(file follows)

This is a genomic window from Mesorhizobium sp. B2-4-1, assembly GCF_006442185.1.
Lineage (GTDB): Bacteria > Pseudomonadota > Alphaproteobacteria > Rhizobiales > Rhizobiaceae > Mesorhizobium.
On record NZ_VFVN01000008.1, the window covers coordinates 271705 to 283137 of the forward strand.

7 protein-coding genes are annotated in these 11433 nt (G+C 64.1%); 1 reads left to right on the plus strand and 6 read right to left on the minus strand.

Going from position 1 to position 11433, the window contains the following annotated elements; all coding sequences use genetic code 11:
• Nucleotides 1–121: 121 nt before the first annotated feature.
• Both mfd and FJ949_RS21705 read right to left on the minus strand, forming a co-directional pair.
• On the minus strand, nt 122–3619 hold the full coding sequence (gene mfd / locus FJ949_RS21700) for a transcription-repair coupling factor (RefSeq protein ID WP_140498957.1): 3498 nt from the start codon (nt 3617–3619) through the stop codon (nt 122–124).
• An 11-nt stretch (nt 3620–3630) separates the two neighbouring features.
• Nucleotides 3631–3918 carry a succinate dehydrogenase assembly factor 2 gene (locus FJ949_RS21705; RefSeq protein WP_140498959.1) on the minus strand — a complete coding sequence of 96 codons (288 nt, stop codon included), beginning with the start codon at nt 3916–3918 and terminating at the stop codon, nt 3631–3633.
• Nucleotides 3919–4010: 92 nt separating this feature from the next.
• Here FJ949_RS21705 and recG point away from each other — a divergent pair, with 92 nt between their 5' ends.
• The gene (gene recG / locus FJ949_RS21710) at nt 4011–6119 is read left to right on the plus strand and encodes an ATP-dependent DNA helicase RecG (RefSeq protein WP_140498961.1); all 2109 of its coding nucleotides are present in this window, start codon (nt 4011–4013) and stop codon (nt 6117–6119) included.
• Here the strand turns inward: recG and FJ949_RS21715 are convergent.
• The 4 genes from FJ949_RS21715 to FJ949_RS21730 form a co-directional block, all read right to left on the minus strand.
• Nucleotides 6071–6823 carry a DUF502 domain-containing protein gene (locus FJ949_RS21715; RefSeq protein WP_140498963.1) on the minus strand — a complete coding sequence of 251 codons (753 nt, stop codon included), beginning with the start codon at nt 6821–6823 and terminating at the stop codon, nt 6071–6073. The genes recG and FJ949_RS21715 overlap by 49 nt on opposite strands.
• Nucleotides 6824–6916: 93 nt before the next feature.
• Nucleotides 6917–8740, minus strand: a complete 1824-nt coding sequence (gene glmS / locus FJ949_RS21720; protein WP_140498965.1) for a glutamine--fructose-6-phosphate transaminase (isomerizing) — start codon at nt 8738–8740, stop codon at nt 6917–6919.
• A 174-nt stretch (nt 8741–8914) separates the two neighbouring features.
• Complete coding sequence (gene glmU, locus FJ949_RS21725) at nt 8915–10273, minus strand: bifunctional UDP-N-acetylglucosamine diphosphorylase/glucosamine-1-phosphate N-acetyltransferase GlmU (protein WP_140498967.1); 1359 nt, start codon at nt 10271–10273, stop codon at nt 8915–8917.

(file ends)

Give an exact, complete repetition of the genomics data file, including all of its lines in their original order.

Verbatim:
This is a genomic window from Mesorhizobium sp. B2-4-1, assembly GCF_006442185.1.
Lineage (GTDB): Bacteria > Pseudomonadota > Alphaproteobacteria > Rhizobiales > Rhizobiaceae > Mesorhizobium.
On record NZ_VFVN01000008.1, the window covers coordinates 271705 to 283137 of the forward strand.

7 protein-coding genes are annotated in these 11433 nt (G+C 64.1%); 1 reads left to right on the plus strand and 6 read right to left on the minus strand.

Going from position 1 to position 11433, the window contains the following annotated elements; all coding sequences use genetic code 11:
• Nucleotides 1–121: 121 nt before the first annotated feature.
• Both mfd and FJ949_RS21705 read right to left on the minus strand, forming a co-directional pair.
• On the minus strand, nt 122–3619 hold the full coding sequence (gene mfd / locus FJ949_RS21700) for a transcription-repair coupling factor (RefSeq protein ID WP_140498957.1): 3498 nt from the start codon (nt 3617–3619) through the stop codon (nt 122–124).
• An 11-nt stretch (nt 3620–3630) separates the two neighbouring features.
• Nucleotides 3631–3918 carry a succinate dehydrogenase assembly factor 2 gene (locus FJ949_RS21705; RefSeq protein WP_140498959.1) on the minus strand — a complete coding sequence of 96 codons (288 nt, stop codon included), beginning with the start codon at nt 3916–3918 and terminating at the stop codon, nt 3631–3633.
• Nucleotides 3919–4010: 92 nt separating this feature from the next.
• Here FJ949_RS21705 and recG point away from each other — a divergent pair, with 92 nt between their 5' ends.
• The gene (gene recG / locus FJ949_RS21710) at nt 4011–6119 is read left to right on the plus strand and encodes an ATP-dependent DNA helicase RecG (RefSeq protein WP_140498961.1); all 2109 of its coding nucleotides are present in this window, start codon (nt 4011–4013) and stop codon (nt 6117–6119) included.
• Here the strand turns inward: recG and FJ949_RS21715 are convergent.
• The 4 genes from FJ949_RS21715 to FJ949_RS21730 form a co-directional block, all read right to left on the minus strand.
• Nucleotides 6071–6823 carry a DUF502 domain-containing protein gene (locus FJ949_RS21715; RefSeq protein WP_140498963.1) on the minus strand — a complete coding sequence of 251 codons (753 nt, stop codon included), beginning with the start codon at nt 6821–6823 and terminating at the stop codon, nt 6071–6073. The genes recG and FJ949_RS21715 overlap by 49 nt on opposite strands.
• Nucleotides 6824–6916: 93 nt before the next feature.
• Nucleotides 6917–8740, minus strand: a complete 1824-nt coding sequence (gene glmS / locus FJ949_RS21720; protein WP_140498965.1) for a glutamine--fructose-6-phosphate transaminase (isomerizing) — start codon at nt 8738–8740, stop codon at nt 6917–6919.
• A 174-nt stretch (nt 8741–8914) separates the two neighbouring features.
• Complete coding sequence (gene glmU, locus FJ949_RS21725) at nt 8915–10273, minus strand: bifunctional UDP-N-acetylglucosamine diphosphorylase/glucosamine-1-phosphate N-acetyltransferase GlmU (protein WP_140498967.1); 1359 nt, start codon at nt 10271–10273, stop codon at nt 8915–8917.